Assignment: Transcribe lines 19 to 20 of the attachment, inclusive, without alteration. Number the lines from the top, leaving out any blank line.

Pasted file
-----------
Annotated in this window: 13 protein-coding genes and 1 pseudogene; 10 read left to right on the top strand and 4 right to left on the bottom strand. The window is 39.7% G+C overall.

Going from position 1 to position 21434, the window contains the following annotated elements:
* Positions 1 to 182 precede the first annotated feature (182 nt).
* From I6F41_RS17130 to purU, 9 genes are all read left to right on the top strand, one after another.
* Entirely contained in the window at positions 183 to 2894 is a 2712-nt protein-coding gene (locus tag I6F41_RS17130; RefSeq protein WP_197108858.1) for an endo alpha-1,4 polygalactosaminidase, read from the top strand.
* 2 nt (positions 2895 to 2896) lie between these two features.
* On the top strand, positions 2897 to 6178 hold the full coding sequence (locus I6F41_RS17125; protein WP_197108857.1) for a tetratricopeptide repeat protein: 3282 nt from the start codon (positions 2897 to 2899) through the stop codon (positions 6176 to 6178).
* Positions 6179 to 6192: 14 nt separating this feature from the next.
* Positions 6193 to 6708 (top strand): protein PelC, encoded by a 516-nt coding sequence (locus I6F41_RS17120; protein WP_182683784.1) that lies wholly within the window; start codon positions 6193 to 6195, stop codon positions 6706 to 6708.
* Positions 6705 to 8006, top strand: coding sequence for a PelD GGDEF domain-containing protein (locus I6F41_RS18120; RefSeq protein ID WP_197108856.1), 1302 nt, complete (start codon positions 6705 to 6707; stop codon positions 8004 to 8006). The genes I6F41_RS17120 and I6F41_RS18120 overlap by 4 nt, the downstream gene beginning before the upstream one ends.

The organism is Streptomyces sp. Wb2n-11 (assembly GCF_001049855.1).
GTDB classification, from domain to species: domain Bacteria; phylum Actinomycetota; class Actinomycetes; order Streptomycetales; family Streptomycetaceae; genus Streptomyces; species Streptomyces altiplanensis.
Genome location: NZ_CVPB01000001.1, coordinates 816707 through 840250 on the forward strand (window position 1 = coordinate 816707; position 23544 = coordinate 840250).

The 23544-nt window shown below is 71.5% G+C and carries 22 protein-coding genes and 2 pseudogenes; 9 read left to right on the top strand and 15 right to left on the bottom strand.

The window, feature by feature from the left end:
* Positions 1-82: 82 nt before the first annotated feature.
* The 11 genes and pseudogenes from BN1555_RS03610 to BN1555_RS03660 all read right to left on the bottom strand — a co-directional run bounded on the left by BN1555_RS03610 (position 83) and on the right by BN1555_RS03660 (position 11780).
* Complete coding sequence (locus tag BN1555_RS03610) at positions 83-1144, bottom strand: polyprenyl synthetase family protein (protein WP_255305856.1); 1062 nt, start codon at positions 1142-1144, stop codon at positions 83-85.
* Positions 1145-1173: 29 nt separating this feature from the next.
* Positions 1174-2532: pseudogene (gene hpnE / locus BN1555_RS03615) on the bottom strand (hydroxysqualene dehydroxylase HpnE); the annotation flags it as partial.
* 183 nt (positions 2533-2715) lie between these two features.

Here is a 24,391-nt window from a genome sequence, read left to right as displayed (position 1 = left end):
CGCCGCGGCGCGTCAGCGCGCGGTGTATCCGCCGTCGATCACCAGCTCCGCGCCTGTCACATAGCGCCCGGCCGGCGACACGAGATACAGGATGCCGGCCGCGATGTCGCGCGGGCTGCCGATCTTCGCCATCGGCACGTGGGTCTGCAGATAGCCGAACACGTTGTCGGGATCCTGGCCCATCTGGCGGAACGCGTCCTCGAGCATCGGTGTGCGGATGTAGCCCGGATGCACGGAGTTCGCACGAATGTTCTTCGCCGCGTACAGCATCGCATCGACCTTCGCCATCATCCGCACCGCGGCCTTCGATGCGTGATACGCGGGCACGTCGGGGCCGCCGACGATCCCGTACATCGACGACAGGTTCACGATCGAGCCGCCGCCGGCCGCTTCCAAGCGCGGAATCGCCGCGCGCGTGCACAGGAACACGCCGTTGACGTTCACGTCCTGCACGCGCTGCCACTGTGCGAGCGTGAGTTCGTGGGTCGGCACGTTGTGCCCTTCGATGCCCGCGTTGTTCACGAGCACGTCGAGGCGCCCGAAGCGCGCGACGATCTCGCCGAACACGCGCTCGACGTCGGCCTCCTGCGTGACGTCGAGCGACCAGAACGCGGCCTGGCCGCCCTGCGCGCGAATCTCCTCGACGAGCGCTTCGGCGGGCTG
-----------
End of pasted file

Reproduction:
* Positions 1145-1173: 29 nt separating this feature from the next.
* Positions 1174-2532: pseudogene (gene hpnE / locus BN1555_RS03615) on the bottom strand (hydroxysqualene dehydroxylase HpnE); the annotation flags it as partial.